Love and Fury

I remember just a few years back (or maybe it was a lifetime ago), reading that a mainline denomination had asked the writers of the song, “In Christ Alone,” whether they could change, the lyric, “the wrath of God was satisfied,” to “the love of God was magnified.” The authors refused, and the song was dropped from the PCUSA hymnal.

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Through this incident a budding trend among Christians in America bloomed into full flower.

Over the past ten years, I’ve had multiple conversations with well-meaning Christians who’ve become unable to harmonize the notion of love with the depiction of a wrathful God. Just the other day, I saw someone call Christianity a “death cult” on social media. If such a being as God exists, surely “it” must transcend even our highest moral aspirations. If that being doesn’t, how could it be worthy of our worship? Conversely, if such a being sunk so low morally as to require human sacrifice to make it happy, how could it deserve anything but our disdain?

But the Bible doesn’t just assign moral perfection to its God; the Bible claims that “God is love.” Surely, God, from the wellspring of his very being could love his creatures enough to quash any sort of offense he might feel over our actions! Why would there be needed a violent, brutal execution to supplement divine love? I mean, even out of human imperfection we’ve generated sentiments like, “I love you enough for the both of us.” Can’t God from his infinite supply love me enough for the both of us?

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No, he can’t. At least not in the way we think he should.

We’d like to think of God seated in splendor so transcendent as to be unaffected by human slights. But how could such a detached and disaffected being ever claim to love us? From that distance, he could pity us or be amused by us, but he certainly could never love us. Should such a distant deity decide to exact some sort of “wrath,” it could only be out of sadistic narcissism. It’s telling that those who critique the notion of God’s wrath often depict him as a little boy holding a magnifying glass over an anthill. The distance of which I speak is built into the metaphor.

If God loves us, then he must be vulnerable to us. Think of the risk a lover takes the first time they profess their love. To love is to invite someone to hurt us, perhaps to even destroy us. When we love, we offer ourselves in hopes of a response in kind. Should that response not come or should it later be revoked or revealed as sham, then we find ourselves defrauded outright and devalued to the uttermost. Now, think of the utter dismay breaking over heaven’s courts when humankind rejects the overtures of the ultimate, incomparable Source.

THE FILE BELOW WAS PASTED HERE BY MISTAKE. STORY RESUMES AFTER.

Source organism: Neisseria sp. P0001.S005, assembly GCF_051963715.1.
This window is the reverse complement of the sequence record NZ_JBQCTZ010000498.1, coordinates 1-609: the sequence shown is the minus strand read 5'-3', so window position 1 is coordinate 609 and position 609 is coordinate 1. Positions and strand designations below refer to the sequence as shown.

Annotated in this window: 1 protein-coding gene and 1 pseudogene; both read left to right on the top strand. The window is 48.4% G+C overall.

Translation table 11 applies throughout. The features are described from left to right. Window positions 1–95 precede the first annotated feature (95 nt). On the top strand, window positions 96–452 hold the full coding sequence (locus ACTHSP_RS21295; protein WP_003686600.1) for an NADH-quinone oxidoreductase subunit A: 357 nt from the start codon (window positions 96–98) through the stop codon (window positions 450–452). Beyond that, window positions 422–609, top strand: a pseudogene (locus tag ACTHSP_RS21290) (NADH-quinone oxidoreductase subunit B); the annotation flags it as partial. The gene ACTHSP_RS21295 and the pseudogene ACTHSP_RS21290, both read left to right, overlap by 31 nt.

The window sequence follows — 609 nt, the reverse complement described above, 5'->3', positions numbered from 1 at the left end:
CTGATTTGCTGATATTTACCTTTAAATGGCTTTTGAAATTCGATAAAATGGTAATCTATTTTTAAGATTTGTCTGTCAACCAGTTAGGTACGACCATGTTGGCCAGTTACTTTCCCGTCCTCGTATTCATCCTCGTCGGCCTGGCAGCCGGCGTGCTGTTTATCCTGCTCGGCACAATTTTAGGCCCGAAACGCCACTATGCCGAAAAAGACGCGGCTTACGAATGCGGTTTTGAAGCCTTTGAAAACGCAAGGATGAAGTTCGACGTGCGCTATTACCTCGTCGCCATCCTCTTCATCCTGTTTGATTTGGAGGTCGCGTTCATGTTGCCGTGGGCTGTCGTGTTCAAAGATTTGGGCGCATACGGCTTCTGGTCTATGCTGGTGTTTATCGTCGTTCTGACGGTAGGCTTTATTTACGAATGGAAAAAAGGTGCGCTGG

So, no, God can’t just love us enough for the both of us. No individual can supply all of the love needed to fill the space between themselves and another. In therapeutic circles, that attempt at “love” is known as codependency or enabling. God’s love must be reciprocated. Anything less scorns him and warps us. Consequently, God’s wrath is a function of his love. If he could love us more, his wrath would only burn all the hotter.

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And so, for the love of God, we face future judgment.

Should we believe such a fate awaits us, we might be moved to save ourselves in some way. But how could fear produce love? We might pretend to love God by offering empty affections in the form of fastidious religiosity. Of course that never works. To us, God will always be the rich old man with hands as cold as ice. We might go to church and maintain a moral façade, but our hearts will always long for the other side of town. And we will make forays there in any way we think we can justify. God would join the Eagles in telling us, “You can’t hide your lying eyes.”

What is to be done?

Praise God, what can be done has been done.

The authors of the New Testament knew nothing of our God so “loving” as to need no appeasement. Christ’s beloved John had no trouble weaving the two ideas into one sentence which we can find in 1 John 4:10. For context, here’s the verse with the two that precede it: